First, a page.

From TCFP’s investment consultants, Cormorant Capital Strategies:
What is the outlook for economic growth in the UK?
On 11 March last year, the Office for Budget Responsibility (OBR) projected growth for 2020 at a rate of 1.1%. 2021 was scheduled to deliver growth in the region of 1.8%. That was just five days before the Prime Minister declared that it was “time for everyone to stop non-essential contact and travel” and just 12 days before the first national ‘lockdown’ order was issued (with the force of law following two days later on 26 March). Of course, the OBR were hesitant in their forecasts, suggesting that the novel coronavirus was ‘likely to effect the economy and public finances in coming quarters’ and cautioning that ‘neither the size nor the duration [of that effect was] possible to predict with any confidence’. We know now that the British economy contracted by a shade less than 10.0% during 2020.
Indeed, even the -9.9% estimate for gross domestic product (GDP), supplied by the Office for National Statistics (ONS), is subject to a significant degree of uncertainty. That is the case even now, a full four months after the year has ended. Even during ordinary times, to say nothing of the extraordinary times in which we find ourselves at present, estimates for GDP are very often revised in the months or years following their release.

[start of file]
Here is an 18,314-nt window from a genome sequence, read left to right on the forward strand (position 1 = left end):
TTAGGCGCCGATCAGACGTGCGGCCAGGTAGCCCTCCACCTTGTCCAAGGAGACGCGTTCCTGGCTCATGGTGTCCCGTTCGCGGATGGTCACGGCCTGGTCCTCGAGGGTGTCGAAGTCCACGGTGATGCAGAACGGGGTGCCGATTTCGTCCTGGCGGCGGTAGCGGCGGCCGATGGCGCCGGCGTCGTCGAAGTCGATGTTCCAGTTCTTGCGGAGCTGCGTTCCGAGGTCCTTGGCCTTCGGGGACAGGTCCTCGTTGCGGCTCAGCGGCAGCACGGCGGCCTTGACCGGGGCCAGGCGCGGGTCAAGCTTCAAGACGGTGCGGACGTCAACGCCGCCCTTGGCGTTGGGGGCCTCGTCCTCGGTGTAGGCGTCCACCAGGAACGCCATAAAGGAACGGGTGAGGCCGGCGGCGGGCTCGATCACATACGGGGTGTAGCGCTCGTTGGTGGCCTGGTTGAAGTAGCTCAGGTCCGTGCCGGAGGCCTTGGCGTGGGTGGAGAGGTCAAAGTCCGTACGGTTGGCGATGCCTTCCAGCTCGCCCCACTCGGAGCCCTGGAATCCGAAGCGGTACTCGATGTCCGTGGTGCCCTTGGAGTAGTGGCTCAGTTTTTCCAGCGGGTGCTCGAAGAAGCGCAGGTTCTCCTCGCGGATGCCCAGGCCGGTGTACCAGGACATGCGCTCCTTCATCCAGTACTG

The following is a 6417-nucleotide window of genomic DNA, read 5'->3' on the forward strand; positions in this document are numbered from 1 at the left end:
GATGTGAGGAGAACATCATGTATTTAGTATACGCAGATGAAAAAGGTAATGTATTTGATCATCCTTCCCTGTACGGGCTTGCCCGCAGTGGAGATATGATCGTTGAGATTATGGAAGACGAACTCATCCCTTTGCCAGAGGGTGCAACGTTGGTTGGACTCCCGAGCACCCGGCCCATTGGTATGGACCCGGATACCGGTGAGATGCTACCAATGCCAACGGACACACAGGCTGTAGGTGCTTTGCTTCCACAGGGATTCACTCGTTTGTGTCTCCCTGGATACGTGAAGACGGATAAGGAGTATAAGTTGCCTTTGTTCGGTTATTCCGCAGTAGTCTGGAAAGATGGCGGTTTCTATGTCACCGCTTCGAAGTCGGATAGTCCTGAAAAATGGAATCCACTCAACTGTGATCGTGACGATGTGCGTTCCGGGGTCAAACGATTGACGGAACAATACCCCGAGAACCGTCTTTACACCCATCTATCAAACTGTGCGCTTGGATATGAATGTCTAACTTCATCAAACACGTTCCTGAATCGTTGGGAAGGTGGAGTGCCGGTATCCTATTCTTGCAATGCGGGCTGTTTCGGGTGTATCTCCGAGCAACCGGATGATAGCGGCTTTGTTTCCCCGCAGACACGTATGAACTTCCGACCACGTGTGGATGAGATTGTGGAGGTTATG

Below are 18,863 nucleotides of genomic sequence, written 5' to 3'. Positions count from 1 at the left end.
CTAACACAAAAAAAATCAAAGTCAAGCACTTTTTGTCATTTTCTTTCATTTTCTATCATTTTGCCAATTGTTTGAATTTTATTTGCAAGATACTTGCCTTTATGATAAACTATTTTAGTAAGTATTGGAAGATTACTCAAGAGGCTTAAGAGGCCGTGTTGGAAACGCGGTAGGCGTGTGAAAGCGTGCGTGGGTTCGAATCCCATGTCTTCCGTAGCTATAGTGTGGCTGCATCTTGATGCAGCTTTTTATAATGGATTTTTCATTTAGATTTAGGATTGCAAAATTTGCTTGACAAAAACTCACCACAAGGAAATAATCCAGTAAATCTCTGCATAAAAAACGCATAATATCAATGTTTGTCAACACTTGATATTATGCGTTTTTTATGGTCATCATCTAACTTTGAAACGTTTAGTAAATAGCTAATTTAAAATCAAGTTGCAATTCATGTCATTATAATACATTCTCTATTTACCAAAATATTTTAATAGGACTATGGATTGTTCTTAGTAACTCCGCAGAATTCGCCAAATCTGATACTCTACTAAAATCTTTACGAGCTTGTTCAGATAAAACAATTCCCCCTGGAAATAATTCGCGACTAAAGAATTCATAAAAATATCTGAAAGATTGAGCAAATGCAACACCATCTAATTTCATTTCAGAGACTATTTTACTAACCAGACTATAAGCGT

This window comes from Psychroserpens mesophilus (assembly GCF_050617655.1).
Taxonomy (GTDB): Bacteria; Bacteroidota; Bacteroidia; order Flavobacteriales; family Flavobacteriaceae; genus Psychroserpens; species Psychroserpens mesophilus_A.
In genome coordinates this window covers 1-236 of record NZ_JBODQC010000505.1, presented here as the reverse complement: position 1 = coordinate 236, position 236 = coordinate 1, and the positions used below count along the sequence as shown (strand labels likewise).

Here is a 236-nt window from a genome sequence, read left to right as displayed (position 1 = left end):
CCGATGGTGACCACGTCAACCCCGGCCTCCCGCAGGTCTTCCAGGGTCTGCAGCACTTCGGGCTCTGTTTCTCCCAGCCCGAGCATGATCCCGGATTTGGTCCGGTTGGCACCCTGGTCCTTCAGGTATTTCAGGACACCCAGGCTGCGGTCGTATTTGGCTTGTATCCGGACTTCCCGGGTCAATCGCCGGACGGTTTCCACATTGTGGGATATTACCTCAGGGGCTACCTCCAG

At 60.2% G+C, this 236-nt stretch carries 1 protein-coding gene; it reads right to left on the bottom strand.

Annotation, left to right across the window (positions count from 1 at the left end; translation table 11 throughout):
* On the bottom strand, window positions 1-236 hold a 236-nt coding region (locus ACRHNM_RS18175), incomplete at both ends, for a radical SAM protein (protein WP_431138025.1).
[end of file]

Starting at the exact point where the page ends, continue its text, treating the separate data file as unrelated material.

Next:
So, consume all that I write below with a pinch of salt.
My best guess, given all that I know today, is that the British economy grows at a full year rate of somewhere in the region of 5.8%, give or take a percentage in either direction. The most obvious risk to that outlook are developments in our battle with the virus. I am assuming that the vaccines we have developed are safe and effective (and remain so), that their supply is not limited to the extent that the current pace of immunisation is substantially slowed and that take-up remains close to current high rates, particularly among those most at risk.
Needless to say, the 5.8% I have pencilled has a somewhat jagged, rather than smooth outline. The third national lockdown, most restrictive during the opening quarter (Q1) of 2021, will take its toll, sending output still lower than it was at the close of last year. Early, incomplete, data from the ONS indicate that output fell 2.2% in January before clawing 0.4% back in February. If those numbers are correct, output fell around 1.9% in the first two months of Q1. I haven’t got high hopes for growth in March but my fingers are crossed for a faintly positive print, meaning that the decline during the full quarter is limited to around 1.9%.
Contrast that with my expectations for growth during the second quarter (Q2). By 01 April, 31.3 million Brits had received their first vaccine dose, with 5.0 million among the most vulnerable having received their second dose, and the country’s schools were fully opened. As restrictions are eased, it is not unreasonable to expect spending to begin to build. Perhaps Q2, with growth in the region of 4.0%, will begin what I expect to amount to a full and vigorous recovery. In that regard, I’ve got a feeling that growth during the summer will be unlike any in living memory.